I received this book for free from Edelweiss in exchange for an honest review. This does not affect my opinion of the book or the content of my review.
Please note: this is a review of the sample offered on Edelweiss, which was about one-third of the total book (Part 1), and is not a review of the complete book.
Wilhemenia is the orphaned queen of a conquered kingdom, a girl disguised as a refugee duchess in an enemy kingdom helping to free her enslaved people and their right to use magic even though other kingdoms believe wraith, a dangerous by-product of magic, is slowly destroying the world.
The worldbuilding in this book is phenomenal – there’s so much culture and different beliefs and even small gestures and sayings used by the characters. The one issue I had with it is how much of the world-building is relayed through dialogue – even Wil herself acknowledges that people are reciting lessons or indulging in hearing their own voices. Perhaps I would be more sympathetic if the words were coming from Wil herself – there’s nothing wrong with passing on information and world-building so long as it doesn’t interrupt the flow of the story. I also wish I had access to the map that’s supposed to be in the beginning of this book, because the three main kingdoms and the minor ones around them sound so interesting, and also because the main threat is environmental and moving ever closer, so I’d like a better grasp on how much wraith has eaten how much kingdom.
Wilheminia is pretending to be Duchess Juliana of Liania, which has fallen to wraith. She’s really the lost orphaned queen of Aecor, on the other side of the Indigo Kingdom, which forced other kingdoms into signing a no-magic agreement in an effort to curb the wraith. Wil’s a totally awesome character – she’s quick with her mind, wits, her physicality and her bravery. Oh, and she’s an illegal magic user, and I’m pretty sure none of her gang, the Ospreys, know that. Other characters of note include Melanie, who’s up to something she won’t let Wil in on; Tobiah, the surly crown prince of the Indigo Kingdom, who’s newly engaged; the other Ospreys, who were left behind when Wil and Melanie entered the Indigo Kingdom palace; and Black Knife.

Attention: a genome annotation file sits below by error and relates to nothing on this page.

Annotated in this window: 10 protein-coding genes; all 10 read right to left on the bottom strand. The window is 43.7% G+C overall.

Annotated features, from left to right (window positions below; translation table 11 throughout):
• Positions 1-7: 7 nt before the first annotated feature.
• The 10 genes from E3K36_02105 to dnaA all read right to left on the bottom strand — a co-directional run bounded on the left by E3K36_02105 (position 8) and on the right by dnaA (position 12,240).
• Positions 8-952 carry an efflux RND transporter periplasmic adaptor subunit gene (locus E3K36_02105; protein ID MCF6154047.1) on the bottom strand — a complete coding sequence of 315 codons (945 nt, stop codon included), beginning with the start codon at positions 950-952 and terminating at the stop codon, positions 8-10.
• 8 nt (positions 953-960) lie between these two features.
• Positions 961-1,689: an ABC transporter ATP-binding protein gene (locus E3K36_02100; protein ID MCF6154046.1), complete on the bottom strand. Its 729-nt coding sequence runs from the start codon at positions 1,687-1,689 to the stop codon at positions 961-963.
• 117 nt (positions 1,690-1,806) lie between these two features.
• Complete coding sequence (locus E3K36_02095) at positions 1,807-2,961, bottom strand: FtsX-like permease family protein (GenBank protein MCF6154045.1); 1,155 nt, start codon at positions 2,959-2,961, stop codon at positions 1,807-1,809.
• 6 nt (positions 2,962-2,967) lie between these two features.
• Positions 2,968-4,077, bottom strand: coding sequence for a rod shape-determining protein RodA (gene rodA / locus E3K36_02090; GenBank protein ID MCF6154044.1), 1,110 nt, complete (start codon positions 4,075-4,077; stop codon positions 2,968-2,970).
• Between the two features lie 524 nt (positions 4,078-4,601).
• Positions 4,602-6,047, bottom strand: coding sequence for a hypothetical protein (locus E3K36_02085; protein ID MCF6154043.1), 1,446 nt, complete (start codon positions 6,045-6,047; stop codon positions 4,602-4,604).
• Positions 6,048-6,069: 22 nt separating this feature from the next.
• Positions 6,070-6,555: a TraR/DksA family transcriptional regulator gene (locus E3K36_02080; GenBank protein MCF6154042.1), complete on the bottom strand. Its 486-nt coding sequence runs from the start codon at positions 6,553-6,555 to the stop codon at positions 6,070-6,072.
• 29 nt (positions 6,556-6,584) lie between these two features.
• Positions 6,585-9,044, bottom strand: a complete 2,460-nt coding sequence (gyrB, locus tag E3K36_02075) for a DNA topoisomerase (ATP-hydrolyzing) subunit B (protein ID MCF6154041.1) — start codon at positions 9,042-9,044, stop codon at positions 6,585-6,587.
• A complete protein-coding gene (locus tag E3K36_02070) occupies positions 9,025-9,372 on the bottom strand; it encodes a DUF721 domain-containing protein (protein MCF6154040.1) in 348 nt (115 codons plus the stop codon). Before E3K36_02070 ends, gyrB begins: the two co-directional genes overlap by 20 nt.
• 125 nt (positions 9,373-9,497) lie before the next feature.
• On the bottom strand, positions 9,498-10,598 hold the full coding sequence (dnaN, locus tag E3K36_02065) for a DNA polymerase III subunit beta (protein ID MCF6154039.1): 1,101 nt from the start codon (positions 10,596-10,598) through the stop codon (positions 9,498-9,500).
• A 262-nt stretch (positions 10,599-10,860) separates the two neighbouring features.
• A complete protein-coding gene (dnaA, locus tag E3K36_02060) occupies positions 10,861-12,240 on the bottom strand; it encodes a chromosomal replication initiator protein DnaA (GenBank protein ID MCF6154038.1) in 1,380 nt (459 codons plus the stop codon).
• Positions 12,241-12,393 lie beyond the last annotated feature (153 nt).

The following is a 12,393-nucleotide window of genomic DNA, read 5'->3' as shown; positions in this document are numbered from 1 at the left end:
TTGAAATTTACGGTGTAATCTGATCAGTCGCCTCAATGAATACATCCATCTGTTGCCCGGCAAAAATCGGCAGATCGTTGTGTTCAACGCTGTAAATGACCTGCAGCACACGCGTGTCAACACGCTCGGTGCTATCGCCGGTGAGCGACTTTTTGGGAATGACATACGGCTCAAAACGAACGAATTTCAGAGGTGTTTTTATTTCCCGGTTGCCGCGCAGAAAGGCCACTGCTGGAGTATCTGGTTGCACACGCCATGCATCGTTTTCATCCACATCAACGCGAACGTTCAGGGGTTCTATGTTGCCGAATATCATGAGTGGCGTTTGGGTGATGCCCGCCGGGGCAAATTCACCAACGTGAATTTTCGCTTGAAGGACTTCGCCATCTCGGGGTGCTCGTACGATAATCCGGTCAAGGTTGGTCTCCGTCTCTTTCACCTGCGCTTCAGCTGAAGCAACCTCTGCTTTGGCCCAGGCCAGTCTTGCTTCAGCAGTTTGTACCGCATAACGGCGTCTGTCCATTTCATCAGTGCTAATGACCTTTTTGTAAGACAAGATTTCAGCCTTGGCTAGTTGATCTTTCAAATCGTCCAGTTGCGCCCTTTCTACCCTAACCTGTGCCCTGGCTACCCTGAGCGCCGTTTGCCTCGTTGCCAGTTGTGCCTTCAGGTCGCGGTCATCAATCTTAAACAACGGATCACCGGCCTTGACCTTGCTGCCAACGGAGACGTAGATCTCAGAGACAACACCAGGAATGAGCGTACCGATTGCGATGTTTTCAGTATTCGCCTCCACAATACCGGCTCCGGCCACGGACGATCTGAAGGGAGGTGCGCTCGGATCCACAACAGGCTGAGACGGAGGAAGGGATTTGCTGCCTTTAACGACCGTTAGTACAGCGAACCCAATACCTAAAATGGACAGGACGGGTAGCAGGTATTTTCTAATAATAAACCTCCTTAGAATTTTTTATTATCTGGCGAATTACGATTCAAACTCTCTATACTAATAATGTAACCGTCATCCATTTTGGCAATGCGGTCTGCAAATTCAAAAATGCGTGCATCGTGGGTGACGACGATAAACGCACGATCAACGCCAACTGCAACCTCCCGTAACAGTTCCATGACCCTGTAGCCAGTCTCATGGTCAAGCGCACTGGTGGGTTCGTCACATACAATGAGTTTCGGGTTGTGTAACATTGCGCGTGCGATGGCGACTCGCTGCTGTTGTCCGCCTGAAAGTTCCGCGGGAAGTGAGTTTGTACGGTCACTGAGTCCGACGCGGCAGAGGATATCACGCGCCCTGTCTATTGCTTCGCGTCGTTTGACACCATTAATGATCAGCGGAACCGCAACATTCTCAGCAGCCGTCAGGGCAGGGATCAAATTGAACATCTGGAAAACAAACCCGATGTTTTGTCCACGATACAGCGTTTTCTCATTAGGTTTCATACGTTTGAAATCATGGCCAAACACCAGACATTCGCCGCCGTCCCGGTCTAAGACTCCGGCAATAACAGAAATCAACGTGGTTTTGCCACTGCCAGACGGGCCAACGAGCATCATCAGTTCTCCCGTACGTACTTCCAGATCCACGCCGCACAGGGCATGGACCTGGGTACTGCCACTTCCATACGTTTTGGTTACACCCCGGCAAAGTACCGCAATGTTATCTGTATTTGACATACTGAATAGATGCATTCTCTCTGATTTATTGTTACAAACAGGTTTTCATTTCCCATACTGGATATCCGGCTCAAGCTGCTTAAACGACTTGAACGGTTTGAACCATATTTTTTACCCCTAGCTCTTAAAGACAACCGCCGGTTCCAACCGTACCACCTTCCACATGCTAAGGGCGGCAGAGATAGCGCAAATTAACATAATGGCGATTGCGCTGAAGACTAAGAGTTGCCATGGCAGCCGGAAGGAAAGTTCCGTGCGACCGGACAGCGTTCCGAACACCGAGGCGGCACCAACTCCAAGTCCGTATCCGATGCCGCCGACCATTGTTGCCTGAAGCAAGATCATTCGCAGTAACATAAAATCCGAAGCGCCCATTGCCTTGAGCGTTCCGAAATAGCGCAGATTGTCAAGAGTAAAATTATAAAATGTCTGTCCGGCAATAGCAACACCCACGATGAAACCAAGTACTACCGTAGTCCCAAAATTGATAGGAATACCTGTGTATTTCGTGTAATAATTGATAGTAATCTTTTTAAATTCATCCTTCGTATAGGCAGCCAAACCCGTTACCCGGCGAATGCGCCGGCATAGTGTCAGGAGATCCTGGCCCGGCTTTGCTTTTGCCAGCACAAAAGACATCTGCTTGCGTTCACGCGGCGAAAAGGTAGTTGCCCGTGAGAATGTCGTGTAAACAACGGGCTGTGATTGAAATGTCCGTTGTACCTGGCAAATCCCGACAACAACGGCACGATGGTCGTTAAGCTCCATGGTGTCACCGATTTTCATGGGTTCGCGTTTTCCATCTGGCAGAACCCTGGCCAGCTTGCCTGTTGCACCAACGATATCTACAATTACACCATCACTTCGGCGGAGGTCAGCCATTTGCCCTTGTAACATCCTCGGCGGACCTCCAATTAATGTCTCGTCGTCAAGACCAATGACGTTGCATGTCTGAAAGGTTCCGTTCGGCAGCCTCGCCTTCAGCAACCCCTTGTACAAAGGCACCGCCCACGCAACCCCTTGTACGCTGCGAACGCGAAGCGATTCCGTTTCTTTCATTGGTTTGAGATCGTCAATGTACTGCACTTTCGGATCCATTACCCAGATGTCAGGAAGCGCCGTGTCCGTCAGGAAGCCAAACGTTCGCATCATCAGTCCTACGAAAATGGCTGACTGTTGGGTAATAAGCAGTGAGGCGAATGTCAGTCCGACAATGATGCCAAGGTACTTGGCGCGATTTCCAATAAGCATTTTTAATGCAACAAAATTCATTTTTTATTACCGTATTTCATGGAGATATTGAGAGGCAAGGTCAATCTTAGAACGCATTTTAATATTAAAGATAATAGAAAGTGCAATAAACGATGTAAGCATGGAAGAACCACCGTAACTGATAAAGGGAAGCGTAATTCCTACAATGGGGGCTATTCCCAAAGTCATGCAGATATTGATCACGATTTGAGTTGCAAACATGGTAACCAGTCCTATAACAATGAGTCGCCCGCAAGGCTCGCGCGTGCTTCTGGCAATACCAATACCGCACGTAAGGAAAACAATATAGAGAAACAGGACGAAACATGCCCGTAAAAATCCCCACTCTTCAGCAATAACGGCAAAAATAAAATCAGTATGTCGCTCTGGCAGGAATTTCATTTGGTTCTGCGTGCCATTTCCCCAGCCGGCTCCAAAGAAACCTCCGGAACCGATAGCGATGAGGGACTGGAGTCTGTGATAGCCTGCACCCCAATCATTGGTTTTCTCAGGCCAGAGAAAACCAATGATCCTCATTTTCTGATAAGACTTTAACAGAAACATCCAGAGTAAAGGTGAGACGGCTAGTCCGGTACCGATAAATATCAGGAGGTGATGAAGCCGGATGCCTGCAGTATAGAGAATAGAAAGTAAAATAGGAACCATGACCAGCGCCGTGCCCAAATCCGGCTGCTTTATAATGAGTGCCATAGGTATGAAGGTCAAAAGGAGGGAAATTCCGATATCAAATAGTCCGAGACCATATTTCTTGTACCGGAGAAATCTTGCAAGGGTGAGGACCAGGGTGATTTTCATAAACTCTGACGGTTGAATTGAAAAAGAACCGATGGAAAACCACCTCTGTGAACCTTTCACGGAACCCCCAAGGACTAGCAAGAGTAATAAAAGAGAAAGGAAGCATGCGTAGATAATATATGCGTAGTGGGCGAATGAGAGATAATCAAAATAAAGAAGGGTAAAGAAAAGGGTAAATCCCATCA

Can I just say oh my, Black Knife? That is one masked vigilante I wouldn’t mind being captured by. Of course, in the sample I read, which is only about one-third of the book, Wil and Black Knife aren’t friends yet, but are becoming uneasy, if still suspicious, allies. I’m certain I know his true identity – it’s a bit hard to write this kind of Young Adult novel without being all obvious about it – and I’d really like to see Wil realise it, too, and then get on with the kissing. I mean, there’s nothing romantic between them in the sample, but I just know it’s got to work out that way. Why else were we introduced so early? It’s the basis of YA!
I am aware of another book with a similar theme I recently read, Sarah Raasch’s Snow Like Ashes. Both contain young women leads who are capable warriors, who are(show spoiler)
from kingdoms that have been enslaved by a neighbour due to a policy on magic use. Why did I rate the sample of The Orphan Queen 5 stars and Snow Like Ashes, which I read in its entirely only 4, if they are so similar and both enjoyable? It’s as simple as this: I didn’t feel the romance at all in Snow Like Ashes, and although there was not yet any romance written into The Orphan Queen, I could have cut the sexual tension with a knife.
I need the rest of this book right now. Like, RIGHT NOW. And I’ll probably track down Meadows’ Incarnate books as well, because I just really enjoyed reading this sample of The Orphan Queen.